Nicky Smith has no plans to follow the lead of Cardiff’s Seb Davies and give Wayne Pivac a ring to ask him what he has done to be cast aside by Wales.
Perhaps on the grounds that it's good to talk, Davies made a call to Wales' head coach after being overlooked for the tour to South Africa in the summer. But the 41-cap Smith won't be going there.
“It’s difficult, really, because we did have a chat at the beginning,” said the Ospreys prop, who hasn’t featured in a national squad for 14 months.
“Look, selection is all about opinions. I know what I can offer and I know I have to offer that consistently. What will be will be then.
“I’m 28 now. All I can do is my best. Of course it would be great if I could get back into the set-up and put my hand up for selection, but I can’t lose sleep about it either. I just have to concentrate on the Ospreys, keep performing and help the team to keep winning. Hopefully, the rest will look after itself.”
Smith is still determined to add to his 41 caps, but experience has taught him that selection is out of his hands. Being omitted from three successive Wales squads tends to shape a man’s thinking along those lines.
But nor does he want to burn bridges. “I don’t want to pull anything down. I’d love to be back in the Wales set-up. I’m not going to play that down," he said.
"But I’m not going to define my performance and weeks on selection [for Wales]. I will play to the best of my ability and offer that and my points of difference week-in, week-out. After that, it’s out of my control. All I can do is keep performing and keep improving and trying to put my hand up.”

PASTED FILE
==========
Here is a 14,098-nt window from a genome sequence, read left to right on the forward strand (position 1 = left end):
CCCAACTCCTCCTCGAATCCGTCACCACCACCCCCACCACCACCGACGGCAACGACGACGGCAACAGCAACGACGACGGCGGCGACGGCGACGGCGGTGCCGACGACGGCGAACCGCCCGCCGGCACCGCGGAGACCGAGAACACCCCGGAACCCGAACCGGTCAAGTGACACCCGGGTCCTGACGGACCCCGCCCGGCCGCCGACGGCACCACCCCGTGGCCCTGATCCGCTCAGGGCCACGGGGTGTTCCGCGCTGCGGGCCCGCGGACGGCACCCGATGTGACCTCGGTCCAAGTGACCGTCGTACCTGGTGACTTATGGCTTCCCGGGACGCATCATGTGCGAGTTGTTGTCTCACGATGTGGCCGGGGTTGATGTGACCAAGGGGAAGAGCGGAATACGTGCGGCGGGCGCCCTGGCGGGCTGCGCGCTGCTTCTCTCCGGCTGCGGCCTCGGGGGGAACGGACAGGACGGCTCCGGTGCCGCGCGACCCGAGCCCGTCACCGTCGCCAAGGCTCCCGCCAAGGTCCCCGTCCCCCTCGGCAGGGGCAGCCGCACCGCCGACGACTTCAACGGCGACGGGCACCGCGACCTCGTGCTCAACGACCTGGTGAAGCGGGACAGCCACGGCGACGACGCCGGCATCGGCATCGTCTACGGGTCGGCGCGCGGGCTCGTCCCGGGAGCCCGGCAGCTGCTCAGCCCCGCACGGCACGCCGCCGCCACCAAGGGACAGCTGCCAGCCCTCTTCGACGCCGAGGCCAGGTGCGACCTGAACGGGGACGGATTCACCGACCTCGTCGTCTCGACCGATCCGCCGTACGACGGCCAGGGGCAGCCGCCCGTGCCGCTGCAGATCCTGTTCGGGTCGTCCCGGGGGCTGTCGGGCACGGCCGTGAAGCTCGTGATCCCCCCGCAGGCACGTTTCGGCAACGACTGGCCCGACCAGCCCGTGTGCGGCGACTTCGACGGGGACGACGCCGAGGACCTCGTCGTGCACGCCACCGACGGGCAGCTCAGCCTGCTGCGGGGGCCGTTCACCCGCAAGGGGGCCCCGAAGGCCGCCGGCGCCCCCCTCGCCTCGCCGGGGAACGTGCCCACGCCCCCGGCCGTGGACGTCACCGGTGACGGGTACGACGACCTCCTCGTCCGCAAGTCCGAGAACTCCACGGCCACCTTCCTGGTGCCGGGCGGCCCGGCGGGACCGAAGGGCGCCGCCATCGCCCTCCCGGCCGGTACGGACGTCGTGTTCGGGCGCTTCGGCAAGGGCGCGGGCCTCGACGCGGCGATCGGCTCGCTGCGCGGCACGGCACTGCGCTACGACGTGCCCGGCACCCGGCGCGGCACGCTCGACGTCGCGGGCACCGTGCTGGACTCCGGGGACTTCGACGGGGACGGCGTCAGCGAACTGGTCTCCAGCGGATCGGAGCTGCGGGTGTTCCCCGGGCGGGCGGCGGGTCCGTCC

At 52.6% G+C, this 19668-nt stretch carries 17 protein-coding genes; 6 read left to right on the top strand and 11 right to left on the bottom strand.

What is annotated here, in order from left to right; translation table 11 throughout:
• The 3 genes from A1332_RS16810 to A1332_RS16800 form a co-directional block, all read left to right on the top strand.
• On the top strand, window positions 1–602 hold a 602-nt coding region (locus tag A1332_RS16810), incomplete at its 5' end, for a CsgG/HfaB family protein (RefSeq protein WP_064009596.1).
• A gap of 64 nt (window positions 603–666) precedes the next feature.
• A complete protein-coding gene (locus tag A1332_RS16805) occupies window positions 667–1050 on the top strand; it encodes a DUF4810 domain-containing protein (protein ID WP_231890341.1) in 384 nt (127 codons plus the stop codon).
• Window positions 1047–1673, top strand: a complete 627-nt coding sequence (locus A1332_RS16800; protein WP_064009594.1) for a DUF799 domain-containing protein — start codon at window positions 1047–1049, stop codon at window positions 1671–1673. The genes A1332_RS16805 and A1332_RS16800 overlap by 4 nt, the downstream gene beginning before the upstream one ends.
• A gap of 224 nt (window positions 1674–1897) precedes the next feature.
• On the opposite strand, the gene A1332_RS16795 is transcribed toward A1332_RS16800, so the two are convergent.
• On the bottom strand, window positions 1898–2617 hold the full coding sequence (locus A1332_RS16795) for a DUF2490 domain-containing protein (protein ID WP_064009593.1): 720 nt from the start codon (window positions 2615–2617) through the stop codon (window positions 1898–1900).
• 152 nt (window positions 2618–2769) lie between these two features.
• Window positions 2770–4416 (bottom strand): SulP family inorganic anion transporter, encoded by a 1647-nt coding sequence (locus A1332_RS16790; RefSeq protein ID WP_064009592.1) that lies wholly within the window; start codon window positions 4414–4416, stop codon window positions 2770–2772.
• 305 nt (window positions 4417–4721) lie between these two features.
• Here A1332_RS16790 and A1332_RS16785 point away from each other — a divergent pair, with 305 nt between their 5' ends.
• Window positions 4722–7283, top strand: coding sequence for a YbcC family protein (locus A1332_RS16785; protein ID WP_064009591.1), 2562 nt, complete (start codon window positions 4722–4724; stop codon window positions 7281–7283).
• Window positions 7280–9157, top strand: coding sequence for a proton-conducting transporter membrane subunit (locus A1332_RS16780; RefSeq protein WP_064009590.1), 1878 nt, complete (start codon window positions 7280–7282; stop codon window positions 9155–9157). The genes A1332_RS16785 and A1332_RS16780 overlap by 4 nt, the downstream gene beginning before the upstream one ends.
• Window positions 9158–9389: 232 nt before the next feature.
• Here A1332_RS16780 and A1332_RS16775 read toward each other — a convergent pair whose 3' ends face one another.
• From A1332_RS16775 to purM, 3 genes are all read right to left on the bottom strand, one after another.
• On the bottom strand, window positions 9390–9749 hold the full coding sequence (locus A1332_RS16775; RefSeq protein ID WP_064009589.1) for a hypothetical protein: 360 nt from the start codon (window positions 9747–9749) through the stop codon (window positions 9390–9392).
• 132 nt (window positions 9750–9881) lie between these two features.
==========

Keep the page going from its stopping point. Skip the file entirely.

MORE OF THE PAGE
It’s an admirable attitude from a player who had a fine season with the Ospreys last term, not only holding his own as a scrummager but also shining in the loose, with his ability to achieve turnovers to the fore.
He started this term well, too, with a strong display against the Scarlets last Saturday when he, Scott Baldwin and Tomas Francis exerted pressure on the home scrum throughout the first half, in particular.
But Smith still wasn’t totally satisfied with his game.
“It was a decent start for me, but there were mistakes in my game, which I now need to work on,” he said.
What errors did he identify? Well, for a start, he wasn’t pleased to see centre Johnny Williams fly past en route to a second-half try.
“I don’t know if it’s a cultural thing with the Welsh, but we always seem to look at negatives first,” laughed Smith. “I’m no different. The missed tackle that cost a try frustrated me. That was a mistake and the first thing I looked at afterwards.
“Then I tried to look at the positives. It’s not about trying to re-invent the wheel. It’s about asking how I can be more consistent? How can I get more touches of the ball? How can I make more tackles? I’ll always try to look at how to better myself. It’s the same for anybody.
“You’ll never have the perfect game. You’ll always look at it and say ‘how can I improve?’ I’m no different.”
Smith saluted the efforts of his Ospreys team-mate and fellow loosehead prop Gareth Thomas for Wales in South Africa this summer. You can read more about Thomas here.
“I thought he was fantastic. Credit to Gar — he’s had a really good year. He's been consistent with the Ospreys and I thought he was brilliant in the three Tests in South Africa. He had a stormer.”
Thomas will be absent because of injury on Saturday evening when the Ospreys face the Lions in Swansea in round two of the United Rugby Championship. Last term, the south-west Wales region lost all four games against South African opposition.
“All four South African sides offer something different, but all of them still have the core values of the SA national team — being physical and trying to achieve set-piece dominance,” said Smith.
“We have to front up as props. That’s exciting for me. We didn’t get it right against them last year and we know what the Lions are going to come with this weekend. It’s up to us to see if we can front up, put in a performance and get a win.”